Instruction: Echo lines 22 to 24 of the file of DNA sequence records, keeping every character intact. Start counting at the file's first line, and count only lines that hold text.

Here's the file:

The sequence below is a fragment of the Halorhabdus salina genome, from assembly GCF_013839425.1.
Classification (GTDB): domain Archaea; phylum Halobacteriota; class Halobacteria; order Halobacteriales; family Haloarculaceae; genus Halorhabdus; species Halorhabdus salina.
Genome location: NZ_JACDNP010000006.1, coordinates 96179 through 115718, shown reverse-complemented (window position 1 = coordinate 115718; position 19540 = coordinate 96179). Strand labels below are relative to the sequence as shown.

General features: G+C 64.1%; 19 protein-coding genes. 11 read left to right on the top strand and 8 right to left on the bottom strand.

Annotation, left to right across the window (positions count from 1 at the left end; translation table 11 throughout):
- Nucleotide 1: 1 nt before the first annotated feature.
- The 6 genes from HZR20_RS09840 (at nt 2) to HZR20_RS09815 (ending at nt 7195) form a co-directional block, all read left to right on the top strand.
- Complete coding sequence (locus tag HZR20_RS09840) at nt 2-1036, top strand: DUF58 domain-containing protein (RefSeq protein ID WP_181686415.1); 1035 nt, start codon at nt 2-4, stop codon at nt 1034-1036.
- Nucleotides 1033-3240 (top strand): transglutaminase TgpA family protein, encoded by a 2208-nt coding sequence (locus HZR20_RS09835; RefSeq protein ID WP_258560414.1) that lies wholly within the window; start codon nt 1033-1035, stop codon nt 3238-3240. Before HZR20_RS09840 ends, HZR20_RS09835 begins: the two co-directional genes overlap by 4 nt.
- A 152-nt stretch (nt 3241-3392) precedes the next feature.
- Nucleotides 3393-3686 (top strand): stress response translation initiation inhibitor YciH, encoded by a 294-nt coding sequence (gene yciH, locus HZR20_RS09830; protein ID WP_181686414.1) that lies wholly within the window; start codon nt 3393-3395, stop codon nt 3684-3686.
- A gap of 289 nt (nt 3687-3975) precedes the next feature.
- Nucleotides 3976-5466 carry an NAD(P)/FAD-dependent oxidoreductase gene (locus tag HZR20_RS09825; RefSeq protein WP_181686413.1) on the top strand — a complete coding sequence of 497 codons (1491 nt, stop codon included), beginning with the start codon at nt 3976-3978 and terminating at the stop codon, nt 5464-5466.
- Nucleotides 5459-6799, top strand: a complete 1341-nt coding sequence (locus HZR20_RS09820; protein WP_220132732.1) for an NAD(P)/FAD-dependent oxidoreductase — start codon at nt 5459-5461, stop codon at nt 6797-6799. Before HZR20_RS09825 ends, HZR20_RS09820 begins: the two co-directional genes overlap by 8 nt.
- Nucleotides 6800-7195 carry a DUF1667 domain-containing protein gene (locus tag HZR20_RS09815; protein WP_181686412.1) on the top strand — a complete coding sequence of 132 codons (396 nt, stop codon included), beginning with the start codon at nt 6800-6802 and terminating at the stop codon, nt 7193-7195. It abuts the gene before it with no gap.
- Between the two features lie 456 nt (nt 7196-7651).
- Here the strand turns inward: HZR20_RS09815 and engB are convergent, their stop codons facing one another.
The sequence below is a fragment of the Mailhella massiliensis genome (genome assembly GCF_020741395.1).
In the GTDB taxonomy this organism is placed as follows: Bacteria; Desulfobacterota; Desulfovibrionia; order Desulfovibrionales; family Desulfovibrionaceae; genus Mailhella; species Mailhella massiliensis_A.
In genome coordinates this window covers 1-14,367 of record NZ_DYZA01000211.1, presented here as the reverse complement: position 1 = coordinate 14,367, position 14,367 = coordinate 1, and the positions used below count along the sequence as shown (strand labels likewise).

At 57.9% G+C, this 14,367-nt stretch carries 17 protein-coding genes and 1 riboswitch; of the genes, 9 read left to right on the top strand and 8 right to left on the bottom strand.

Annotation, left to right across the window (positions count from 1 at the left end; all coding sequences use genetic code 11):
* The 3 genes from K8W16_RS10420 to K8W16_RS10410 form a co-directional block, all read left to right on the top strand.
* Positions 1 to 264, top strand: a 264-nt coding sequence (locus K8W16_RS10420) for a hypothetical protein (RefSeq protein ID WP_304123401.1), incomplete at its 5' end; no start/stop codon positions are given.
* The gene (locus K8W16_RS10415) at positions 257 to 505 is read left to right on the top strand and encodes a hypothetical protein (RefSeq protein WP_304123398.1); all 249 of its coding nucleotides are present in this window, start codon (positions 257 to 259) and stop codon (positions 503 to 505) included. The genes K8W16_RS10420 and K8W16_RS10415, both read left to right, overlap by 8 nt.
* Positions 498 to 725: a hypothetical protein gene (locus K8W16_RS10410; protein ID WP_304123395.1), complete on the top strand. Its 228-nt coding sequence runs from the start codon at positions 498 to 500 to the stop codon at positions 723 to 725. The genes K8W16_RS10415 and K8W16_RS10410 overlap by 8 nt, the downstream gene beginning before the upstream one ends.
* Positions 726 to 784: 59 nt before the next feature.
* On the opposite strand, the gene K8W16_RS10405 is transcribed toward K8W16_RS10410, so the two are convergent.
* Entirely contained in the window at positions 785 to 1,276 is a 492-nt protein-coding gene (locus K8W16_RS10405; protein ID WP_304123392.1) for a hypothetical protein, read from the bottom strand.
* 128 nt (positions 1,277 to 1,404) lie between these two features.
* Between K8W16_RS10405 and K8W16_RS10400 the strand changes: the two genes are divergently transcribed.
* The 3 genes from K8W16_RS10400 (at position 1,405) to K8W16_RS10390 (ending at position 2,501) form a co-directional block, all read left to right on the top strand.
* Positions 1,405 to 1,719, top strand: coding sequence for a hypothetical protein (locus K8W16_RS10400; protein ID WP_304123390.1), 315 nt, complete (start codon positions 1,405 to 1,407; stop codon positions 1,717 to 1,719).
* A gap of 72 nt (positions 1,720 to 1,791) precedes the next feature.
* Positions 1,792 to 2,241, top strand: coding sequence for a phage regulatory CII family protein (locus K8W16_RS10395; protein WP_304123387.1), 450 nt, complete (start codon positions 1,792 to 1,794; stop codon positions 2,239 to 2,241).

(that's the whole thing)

Annotation, left to right across the window (positions count from 1 at the left end; all coding sequences use genetic code 11):
* The 3 genes from K8W16_RS10420 to K8W16_RS10410 form a co-directional block, all read left to right on the top strand.
* Positions 1 to 264, top strand: a 264-nt coding sequence (locus K8W16_RS10420) for a hypothetical protein (RefSeq protein ID WP_304123401.1), incomplete at its 5' end; no start/stop codon positions are given.